Red Deer (Cervus elaphus)
Red deer are the second largest of Australia’s wild deer species and are probably the deer with which most mainland Australians are familiar because of their presence in large numbers on deer farms.
A mature stag stands about 120cm at the shoulder and weighs somewhere between 135kg and 160kg. Hinds are considerably smaller standing about 90cm and weighing about 92kg.They are called red deer because their summer coat is a rich russet-brown on their body and outer legs. The underparts of the body and neck tend towards grey. Both sexes have a distinctive straw-coloured patch on the rump or caudal area. In winter, their coats vary between dull brown and grey. Calves have white spots at birth but this coat is soon replaced and, at about six weeks of age, they are a uniform dull brown in colour.
The antlers of a mature red stag are quite impressive and consist of a main beam and three tines on the lower half of the antler. These are the brow tine which grows out of the main beam just above the coronet, the bez tine which is normally situated just above the brow, and the trez tine which protrudes from the main beam just below its half-way mark. The main beam usually ends in a terminal crown of two or three tines. A stag having brow, bez and trez tines and a crown of three terminal tines on both ant- lers is referred to as a ‘royal’. An abundance of good food may influence antler growth to such an extent that mature stags will commonly grow antlers with more than twelve points.
Red deer are natives of Europe, Asia and parts of North Africa. They are the deer most often referred to by those brought up in the ways of European hunting traditions. The two most important sources of Australia’s red deer are Windsor Great Park and Knows- ley Park in Lancashire, England. Windsor Great Park was in existence in the 13th cen- tury and the herd had a large infusion of German red deer late in the 17th century. A few animals of Scottish bloodlines were also brought into Australia but their influence is much stronger in the Queensland herd than in the southern states. The most im- pressive antlers are certainly those grown by the Queensland deer.
The most important herd of red deer to be established in Australia was at Thomas Chirnside’s Werribee Park homestead between Melbourne and Geelong. Deer from this herd were sent to various parts of Victoria, Western Australia, Queensland and New Zealand.
At the present time, the main Australian red deer herd is well established in Queens- land’s Brisbane and Mary river systems both on private property and in State forest.
The Grampians herd in Victoria is fairly stable and relatively safe because most of the area is National Park and the habitat is not likely to suffer change except from natural causes. Because the area is restricted in size and surrounded by a sea of grassland, there is little likelihood that the deer will increase dramatically in numbers. Small groups of red deer have been reported in the Otway Ranges over many years and these may have the potential to consolidate and expand. The Victorian red deer are from the same base stock as the Queensland deer but, probably because of mineral deficiencies and restricted habitat, the stags rarely match the quality of their northern cousins.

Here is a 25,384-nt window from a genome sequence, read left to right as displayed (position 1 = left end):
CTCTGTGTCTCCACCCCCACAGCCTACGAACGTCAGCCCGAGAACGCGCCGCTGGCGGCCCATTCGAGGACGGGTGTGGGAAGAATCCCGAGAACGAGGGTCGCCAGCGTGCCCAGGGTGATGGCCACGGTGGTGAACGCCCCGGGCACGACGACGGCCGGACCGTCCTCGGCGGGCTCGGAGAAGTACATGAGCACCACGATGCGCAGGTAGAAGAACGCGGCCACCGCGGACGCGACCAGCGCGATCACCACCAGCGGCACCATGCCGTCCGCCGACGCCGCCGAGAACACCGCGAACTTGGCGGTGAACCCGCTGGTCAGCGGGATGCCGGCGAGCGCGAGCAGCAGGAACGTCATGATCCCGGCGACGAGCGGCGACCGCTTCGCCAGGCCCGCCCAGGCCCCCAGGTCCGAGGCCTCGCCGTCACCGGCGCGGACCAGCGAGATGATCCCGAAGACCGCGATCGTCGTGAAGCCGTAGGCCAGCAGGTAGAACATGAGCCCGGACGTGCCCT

Other groups of red deer occur on private land in New South Wales and the south-east of South Australia. Some of these herds are part of traditional releases and other the result of escapes from deer farms – it remains to be seen if these will develop into significant populations.
The first day was spent with the property owner as she showed us the boundaries. With over 350 rugged hectares to play in, we had lots of country to check out. While in the car we spotted a group of hinds in a gully on the track and they moved off, heading for the hills.
The next day we were on our own as the owner had to go to her other property. Jadam and I stalked back to where we saw the hinds but in their absence we crossed the creek and made our way onto small hill from which my eagle- eyed son soon spotted a hind on the opposite hill. She moved out of sight so we crossed to where she had been and even though we could smell her at times we found no trace.
After climbing to the ridgetop we found another group of hinds feeding there. They fed their way from sight and we made our way to where they disappeared and poked our heads over the ridge. They were feeding below in a lush gully so I sidled to a rock outcrop and took the steep down- hill shot.
There was no way we could carry the whole animal out of the rocky, lantana-choked gully so I went for the truck, but even so two kilometres of me bush bashing still left me 300 metres shy of Jadam and the hind.
A cool breeze was blowing so we hung the meat under a big fig tree to cool. That night Jadam bagged five hares so we have plenty of meat.
And so ended my first red deer hunt with my son and we have been invited back for another shot.